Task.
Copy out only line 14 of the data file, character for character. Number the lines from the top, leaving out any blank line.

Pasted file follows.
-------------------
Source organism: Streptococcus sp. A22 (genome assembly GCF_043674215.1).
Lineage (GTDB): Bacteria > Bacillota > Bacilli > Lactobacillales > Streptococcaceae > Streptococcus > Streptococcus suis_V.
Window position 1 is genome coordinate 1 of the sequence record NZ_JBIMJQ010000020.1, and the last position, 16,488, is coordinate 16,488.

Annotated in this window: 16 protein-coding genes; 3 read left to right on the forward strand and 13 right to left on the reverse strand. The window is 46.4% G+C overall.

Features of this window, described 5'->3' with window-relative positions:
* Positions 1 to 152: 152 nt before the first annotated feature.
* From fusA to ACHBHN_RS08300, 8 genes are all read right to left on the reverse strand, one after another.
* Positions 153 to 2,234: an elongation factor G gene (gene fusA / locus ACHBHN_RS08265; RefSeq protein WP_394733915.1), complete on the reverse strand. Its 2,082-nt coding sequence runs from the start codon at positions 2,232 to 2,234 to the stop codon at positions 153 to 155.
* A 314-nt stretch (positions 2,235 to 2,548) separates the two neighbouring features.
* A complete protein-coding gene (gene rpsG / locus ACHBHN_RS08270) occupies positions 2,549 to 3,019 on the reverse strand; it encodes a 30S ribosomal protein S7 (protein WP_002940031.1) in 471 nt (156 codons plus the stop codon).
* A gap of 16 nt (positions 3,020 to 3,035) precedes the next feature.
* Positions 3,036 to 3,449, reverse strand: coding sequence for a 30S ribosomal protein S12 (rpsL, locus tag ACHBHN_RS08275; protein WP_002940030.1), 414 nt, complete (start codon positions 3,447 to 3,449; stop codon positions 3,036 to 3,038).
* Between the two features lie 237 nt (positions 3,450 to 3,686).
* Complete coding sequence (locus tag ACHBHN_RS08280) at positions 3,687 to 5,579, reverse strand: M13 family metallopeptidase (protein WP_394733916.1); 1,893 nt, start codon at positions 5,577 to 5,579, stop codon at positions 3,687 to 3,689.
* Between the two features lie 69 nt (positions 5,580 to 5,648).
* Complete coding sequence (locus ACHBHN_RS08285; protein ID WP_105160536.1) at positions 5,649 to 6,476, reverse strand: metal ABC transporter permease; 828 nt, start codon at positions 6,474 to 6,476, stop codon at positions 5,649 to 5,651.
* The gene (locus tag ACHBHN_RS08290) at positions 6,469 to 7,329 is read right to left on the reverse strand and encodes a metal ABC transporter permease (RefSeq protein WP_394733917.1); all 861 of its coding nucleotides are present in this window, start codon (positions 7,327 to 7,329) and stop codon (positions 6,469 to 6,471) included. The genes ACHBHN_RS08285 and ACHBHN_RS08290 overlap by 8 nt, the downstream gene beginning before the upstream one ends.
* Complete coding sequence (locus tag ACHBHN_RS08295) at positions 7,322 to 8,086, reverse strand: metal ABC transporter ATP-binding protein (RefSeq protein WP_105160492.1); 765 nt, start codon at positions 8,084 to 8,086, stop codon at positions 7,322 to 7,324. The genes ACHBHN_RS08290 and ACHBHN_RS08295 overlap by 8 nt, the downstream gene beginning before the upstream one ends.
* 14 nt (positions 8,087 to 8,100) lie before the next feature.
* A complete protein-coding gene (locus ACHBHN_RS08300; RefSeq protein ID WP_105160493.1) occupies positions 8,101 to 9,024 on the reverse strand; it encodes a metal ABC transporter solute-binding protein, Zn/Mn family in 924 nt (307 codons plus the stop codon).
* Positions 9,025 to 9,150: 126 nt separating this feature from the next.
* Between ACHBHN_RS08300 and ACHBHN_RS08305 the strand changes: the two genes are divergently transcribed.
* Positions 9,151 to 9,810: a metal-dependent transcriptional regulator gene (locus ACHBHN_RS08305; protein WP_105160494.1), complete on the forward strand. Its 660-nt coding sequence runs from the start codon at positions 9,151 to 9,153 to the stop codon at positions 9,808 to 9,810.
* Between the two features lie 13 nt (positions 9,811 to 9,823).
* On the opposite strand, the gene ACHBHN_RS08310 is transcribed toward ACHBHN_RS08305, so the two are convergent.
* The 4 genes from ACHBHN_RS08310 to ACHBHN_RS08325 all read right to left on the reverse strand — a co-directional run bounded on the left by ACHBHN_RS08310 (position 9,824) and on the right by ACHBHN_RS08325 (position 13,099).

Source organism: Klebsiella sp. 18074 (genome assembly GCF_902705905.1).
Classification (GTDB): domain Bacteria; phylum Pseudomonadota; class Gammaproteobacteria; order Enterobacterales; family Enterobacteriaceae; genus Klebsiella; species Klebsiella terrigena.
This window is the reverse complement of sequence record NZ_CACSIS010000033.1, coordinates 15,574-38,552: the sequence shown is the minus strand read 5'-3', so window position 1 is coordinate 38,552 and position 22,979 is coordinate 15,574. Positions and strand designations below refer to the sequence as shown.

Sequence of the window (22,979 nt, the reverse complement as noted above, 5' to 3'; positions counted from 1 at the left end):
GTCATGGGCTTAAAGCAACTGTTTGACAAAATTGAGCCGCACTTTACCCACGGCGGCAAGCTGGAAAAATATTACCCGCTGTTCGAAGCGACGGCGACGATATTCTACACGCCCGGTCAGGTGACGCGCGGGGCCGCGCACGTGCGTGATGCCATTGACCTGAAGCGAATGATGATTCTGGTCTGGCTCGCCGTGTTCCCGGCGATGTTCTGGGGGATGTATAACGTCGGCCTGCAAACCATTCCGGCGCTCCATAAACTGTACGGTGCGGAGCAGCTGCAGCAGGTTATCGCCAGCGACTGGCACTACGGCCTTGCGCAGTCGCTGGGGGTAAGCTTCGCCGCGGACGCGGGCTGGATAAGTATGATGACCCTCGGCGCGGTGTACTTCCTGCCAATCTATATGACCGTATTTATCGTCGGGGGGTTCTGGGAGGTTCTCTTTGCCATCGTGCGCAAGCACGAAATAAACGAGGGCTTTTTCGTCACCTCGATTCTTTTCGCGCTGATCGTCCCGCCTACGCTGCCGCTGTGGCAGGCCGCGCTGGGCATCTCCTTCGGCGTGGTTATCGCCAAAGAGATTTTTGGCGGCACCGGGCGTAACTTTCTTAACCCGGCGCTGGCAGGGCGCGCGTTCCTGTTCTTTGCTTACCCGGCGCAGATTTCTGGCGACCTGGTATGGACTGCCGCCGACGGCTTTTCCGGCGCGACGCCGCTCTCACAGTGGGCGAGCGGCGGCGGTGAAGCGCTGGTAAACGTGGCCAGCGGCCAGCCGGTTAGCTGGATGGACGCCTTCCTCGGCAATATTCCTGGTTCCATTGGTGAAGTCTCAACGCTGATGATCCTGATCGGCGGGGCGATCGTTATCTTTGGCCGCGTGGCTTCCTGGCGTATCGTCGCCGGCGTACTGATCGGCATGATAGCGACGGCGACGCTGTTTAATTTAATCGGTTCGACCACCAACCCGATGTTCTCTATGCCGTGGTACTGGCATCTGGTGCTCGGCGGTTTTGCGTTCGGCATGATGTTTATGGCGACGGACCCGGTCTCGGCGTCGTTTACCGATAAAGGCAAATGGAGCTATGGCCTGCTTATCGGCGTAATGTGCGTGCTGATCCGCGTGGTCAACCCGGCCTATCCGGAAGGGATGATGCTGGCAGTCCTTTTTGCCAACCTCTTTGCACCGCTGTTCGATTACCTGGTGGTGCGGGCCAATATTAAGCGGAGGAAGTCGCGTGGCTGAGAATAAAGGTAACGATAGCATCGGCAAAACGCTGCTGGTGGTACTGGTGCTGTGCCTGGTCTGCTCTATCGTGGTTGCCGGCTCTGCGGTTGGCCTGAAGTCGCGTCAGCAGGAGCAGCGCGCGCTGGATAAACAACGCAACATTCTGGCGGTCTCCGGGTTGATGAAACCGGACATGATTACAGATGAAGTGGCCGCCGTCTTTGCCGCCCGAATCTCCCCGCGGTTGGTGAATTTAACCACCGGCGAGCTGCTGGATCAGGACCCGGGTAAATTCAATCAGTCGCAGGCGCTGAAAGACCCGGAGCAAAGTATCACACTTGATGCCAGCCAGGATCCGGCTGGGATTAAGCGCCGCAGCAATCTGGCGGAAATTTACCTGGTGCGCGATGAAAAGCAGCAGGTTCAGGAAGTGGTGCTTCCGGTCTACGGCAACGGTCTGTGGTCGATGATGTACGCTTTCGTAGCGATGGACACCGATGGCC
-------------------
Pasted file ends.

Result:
* Complete coding sequence (locus tag ACHBHN_RS08280) at positions 3,687 to 5,579, reverse strand: M13 family metallopeptidase (protein WP_394733916.1); 1,893 nt, start codon at positions 5,577 to 5,579, stop codon at positions 3,687 to 3,689.